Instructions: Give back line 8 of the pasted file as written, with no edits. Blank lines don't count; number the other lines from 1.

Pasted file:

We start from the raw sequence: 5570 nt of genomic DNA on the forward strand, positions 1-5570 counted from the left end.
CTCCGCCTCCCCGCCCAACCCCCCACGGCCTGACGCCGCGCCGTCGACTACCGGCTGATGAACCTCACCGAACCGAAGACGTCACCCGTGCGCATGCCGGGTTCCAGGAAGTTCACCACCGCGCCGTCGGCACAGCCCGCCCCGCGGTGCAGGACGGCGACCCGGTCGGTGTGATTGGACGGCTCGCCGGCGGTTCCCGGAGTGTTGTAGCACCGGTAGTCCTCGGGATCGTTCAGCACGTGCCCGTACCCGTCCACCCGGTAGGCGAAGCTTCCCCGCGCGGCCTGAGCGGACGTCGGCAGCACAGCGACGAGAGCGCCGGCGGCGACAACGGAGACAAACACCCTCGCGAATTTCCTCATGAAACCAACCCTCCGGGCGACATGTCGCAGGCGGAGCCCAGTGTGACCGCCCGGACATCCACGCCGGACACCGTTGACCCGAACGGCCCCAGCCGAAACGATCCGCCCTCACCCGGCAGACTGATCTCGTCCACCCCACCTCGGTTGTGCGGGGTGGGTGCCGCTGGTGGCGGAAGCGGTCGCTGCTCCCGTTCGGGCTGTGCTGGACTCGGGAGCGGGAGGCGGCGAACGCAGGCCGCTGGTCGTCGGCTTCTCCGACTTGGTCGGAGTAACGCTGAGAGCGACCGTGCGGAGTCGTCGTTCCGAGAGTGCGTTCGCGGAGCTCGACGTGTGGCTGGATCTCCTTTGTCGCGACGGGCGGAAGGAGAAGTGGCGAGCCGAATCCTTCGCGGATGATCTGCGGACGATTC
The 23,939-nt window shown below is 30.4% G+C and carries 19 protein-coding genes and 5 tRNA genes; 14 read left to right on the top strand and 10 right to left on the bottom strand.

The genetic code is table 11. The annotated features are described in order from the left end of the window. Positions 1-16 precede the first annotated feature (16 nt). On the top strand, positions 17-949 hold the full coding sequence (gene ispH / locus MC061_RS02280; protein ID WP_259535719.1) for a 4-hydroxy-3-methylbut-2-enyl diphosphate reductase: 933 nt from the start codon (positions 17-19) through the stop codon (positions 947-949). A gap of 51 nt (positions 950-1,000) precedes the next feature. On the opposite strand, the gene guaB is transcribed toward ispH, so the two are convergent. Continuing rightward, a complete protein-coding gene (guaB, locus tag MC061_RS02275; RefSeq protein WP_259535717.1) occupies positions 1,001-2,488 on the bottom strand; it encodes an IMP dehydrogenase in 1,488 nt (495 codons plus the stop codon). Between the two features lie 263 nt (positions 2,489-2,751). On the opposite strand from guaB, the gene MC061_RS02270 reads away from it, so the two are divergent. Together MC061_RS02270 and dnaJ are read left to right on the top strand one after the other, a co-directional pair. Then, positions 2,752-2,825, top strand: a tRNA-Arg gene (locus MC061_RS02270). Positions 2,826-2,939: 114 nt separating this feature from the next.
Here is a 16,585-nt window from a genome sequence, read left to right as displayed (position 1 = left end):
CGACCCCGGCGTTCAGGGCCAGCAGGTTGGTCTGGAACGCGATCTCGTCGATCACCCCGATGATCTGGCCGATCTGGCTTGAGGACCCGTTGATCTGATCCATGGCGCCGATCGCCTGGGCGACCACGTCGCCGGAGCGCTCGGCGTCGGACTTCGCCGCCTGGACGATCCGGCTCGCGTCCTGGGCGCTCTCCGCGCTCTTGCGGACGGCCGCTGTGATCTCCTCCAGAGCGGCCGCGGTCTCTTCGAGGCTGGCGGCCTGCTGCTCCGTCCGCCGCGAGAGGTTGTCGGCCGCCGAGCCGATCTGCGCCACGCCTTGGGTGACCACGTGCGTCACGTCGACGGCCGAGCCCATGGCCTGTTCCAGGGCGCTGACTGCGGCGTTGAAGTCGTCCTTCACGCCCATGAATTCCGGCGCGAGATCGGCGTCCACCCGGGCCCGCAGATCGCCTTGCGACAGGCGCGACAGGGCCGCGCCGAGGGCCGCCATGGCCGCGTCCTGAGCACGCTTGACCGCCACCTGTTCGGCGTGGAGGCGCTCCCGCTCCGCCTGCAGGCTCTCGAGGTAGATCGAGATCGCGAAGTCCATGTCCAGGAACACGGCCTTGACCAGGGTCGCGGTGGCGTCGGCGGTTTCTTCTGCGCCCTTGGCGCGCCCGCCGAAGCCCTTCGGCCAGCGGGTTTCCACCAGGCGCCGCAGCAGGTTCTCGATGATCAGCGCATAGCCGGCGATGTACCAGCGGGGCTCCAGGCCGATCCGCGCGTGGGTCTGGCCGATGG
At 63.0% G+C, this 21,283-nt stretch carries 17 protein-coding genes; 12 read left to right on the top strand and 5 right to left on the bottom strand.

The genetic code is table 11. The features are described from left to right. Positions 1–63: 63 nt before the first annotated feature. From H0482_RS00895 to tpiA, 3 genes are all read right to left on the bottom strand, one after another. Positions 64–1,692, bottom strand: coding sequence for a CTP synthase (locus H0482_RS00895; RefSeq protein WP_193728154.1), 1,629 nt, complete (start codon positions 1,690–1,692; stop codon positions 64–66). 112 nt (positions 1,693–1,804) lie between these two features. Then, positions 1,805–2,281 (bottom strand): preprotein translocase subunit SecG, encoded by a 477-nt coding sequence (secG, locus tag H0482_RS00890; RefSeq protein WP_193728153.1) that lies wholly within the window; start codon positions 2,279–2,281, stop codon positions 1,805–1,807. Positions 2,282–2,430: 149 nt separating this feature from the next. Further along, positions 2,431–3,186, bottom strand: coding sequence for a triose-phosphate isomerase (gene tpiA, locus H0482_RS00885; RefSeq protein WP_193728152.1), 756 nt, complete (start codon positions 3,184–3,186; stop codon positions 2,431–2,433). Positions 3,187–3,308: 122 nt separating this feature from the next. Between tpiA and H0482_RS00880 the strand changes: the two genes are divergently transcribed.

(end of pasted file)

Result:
The genetic code is table 11. The features are described from left to right. Positions 1–63: 63 nt before the first annotated feature. From H0482_RS00895 to tpiA, 3 genes are all read right to left on the bottom strand, one after another. Positions 64–1,692, bottom strand: coding sequence for a CTP synthase (locus H0482_RS00895; RefSeq protein WP_193728154.1), 1,629 nt, complete (start codon positions 1,690–1,692; stop codon positions 64–66). 112 nt (positions 1,693–1,804) lie between these two features. Then, positions 1,805–2,281 (bottom strand): preprotein translocase subunit SecG, encoded by a 477-nt coding sequence (secG, locus tag H0482_RS00890; RefSeq protein WP_193728153.1) that lies wholly within the window; start codon positions 2,279–2,281, stop codon positions 1,805–1,807. Positions 2,282–2,430: 149 nt separating this feature from the next. Further along, positions 2,431–3,186, bottom strand: coding sequence for a triose-phosphate isomerase (gene tpiA, locus H0482_RS00885; RefSeq protein WP_193728152.1), 756 nt, complete (start codon positions 3,184–3,186; stop codon positions 2,431–2,433). Positions 3,187–3,308: 122 nt separating this feature from the next. Between tpiA and H0482_RS00880 the strand changes: the two genes are divergently transcribed.